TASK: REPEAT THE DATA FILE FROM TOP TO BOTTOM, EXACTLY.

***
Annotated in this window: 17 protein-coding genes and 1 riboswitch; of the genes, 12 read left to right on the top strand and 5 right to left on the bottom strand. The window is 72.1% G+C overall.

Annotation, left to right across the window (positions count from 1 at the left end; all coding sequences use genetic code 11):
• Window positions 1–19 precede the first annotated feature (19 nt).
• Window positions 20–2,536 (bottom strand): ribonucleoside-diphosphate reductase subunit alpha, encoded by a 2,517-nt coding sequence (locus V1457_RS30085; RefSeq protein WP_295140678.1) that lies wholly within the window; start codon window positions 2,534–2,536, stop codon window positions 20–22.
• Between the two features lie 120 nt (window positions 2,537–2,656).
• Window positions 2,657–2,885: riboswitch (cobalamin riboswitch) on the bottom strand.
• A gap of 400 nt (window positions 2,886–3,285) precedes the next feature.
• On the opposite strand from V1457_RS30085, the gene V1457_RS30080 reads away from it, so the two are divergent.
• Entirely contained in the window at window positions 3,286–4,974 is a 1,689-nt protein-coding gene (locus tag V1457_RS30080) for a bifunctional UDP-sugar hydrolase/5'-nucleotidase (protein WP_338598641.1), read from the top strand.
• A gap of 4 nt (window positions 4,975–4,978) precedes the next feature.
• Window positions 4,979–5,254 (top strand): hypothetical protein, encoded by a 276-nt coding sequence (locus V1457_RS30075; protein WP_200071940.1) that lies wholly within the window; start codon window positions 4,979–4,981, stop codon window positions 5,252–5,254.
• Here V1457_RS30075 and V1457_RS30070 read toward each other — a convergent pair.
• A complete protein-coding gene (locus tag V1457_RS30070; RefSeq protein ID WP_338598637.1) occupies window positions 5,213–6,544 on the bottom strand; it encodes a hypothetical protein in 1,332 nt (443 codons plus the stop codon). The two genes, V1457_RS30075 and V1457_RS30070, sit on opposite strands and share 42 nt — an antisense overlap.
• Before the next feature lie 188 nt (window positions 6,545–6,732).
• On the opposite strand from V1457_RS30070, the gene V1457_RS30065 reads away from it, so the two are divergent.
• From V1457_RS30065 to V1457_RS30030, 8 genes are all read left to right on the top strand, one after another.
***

Annotated in this window: 17 protein-coding genes and 1 riboswitch; of the genes, 12 read left to right on the top strand and 5 right to left on the bottom strand. The window is 72.1% G+C overall.

Annotation, left to right across the window (positions count from 1 at the left end; all coding sequences use genetic code 11):
• Window positions 1–19 precede the first annotated feature (19 nt).
• Window positions 20–2,536 (bottom strand): ribonucleoside-diphosphate reductase subunit alpha, encoded by a 2,517-nt coding sequence (locus V1457_RS30085; RefSeq protein WP_295140678.1) that lies wholly within the window; start codon window positions 2,534–2,536, stop codon window positions 20–22.
• Between the two features lie 120 nt (window positions 2,537–2,656).
• Window positions 2,657–2,885: riboswitch (cobalamin riboswitch) on the bottom strand.
• A gap of 400 nt (window positions 2,886–3,285) precedes the next feature.
• On the opposite strand from V1457_RS30085, the gene V1457_RS30080 reads away from it, so the two are divergent.
• Entirely contained in the window at window positions 3,286–4,974 is a 1,689-nt protein-coding gene (locus tag V1457_RS30080) for a bifunctional UDP-sugar hydrolase/5'-nucleotidase (protein WP_338598641.1), read from the top strand.
• A gap of 4 nt (window positions 4,975–4,978) precedes the next feature.
• Window positions 4,979–5,254 (top strand): hypothetical protein, encoded by a 276-nt coding sequence (locus V1457_RS30075; protein WP_200071940.1) that lies wholly within the window; start codon window positions 4,979–4,981, stop codon window positions 5,252–5,254.
• Here V1457_RS30075 and V1457_RS30070 read toward each other — a convergent pair.
• A complete protein-coding gene (locus tag V1457_RS30070; RefSeq protein ID WP_338598637.1) occupies window positions 5,213–6,544 on the bottom strand; it encodes a hypothetical protein in 1,332 nt (443 codons plus the stop codon). The two genes, V1457_RS30075 and V1457_RS30070, sit on opposite strands and share 42 nt — an antisense overlap.
• Before the next feature lie 188 nt (window positions 6,545–6,732).
• On the opposite strand from V1457_RS30070, the gene V1457_RS30065 reads away from it, so the two are divergent.
• From V1457_RS30065 to V1457_RS30030, 8 genes are all read left to right on the top strand, one after another.